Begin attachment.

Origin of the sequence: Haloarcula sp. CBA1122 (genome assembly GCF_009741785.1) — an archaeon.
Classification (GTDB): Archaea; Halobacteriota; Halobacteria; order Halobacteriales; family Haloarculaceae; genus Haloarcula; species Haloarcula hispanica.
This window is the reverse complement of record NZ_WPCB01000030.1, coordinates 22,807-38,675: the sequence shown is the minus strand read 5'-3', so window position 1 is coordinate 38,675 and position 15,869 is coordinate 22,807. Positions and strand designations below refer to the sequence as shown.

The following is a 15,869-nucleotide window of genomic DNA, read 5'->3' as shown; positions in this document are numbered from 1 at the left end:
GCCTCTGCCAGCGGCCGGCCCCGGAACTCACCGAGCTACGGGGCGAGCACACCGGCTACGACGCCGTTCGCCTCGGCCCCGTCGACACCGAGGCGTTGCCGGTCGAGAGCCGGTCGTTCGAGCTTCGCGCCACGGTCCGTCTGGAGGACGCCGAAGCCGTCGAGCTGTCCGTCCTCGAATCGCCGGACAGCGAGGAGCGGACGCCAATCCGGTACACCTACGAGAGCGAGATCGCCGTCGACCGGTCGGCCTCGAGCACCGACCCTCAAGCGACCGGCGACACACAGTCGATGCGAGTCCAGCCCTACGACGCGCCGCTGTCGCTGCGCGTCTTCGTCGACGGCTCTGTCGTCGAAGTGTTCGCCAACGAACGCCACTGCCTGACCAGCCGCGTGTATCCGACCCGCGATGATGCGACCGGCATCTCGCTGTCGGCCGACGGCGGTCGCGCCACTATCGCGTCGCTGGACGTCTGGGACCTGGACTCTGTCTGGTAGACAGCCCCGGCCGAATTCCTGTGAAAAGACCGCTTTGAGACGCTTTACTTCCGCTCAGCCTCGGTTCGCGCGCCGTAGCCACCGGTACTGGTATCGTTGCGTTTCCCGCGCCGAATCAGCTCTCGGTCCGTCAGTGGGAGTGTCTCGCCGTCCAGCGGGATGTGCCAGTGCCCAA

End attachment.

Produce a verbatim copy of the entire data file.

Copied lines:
Origin of the sequence: Haloarcula sp. CBA1122 (genome assembly GCF_009741785.1) — an archaeon.
Classification (GTDB): Archaea; Halobacteriota; Halobacteria; order Halobacteriales; family Haloarculaceae; genus Haloarcula; species Haloarcula hispanica.
This window is the reverse complement of record NZ_WPCB01000030.1, coordinates 22,807-38,675: the sequence shown is the minus strand read 5'-3', so window position 1 is coordinate 38,675 and position 15,869 is coordinate 22,807. Positions and strand designations below refer to the sequence as shown.

The following is a 15,869-nucleotide window of genomic DNA, read 5'->3' as shown; positions in this document are numbered from 1 at the left end:
GCCTCTGCCAGCGGCCGGCCCCGGAACTCACCGAGCTACGGGGCGAGCACACCGGCTACGACGCCGTTCGCCTCGGCCCCGTCGACACCGAGGCGTTGCCGGTCGAGAGCCGGTCGTTCGAGCTTCGCGCCACGGTCCGTCTGGAGGACGCCGAAGCCGTCGAGCTGTCCGTCCTCGAATCGCCGGACAGCGAGGAGCGGACGCCAATCCGGTACACCTACGAGAGCGAGATCGCCGTCGACCGGTCGGCCTCGAGCACCGACCCTCAAGCGACCGGCGACACACAGTCGATGCGAGTCCAGCCCTACGACGCGCCGCTGTCGCTGCGCGTCTTCGTCGACGGCTCTGTCGTCGAAGTGTTCGCCAACGAACGCCACTGCCTGACCAGCCGCGTGTATCCGACCCGCGATGATGCGACCGGCATCTCGCTGTCGGCCGACGGCGGTCGCGCCACTATCGCGTCGCTGGACGTCTGGGACCTGGACTCTGTCTGGTAGACAGCCCCGGCCGAATTCCTGTGAAAAGACCGCTTTGAGACGCTTTACTTCCGCTCAGCCTCGGTTCGCGCGCCGTAGCCACCGGTACTGGTATCGTTGCGTTTCCCGCGCCGAATCAGCTCTCGGTCCGTCAGTGGGAGTGTCTCGCCGTCCAGCGGGATGTGCCAGTGCCCAA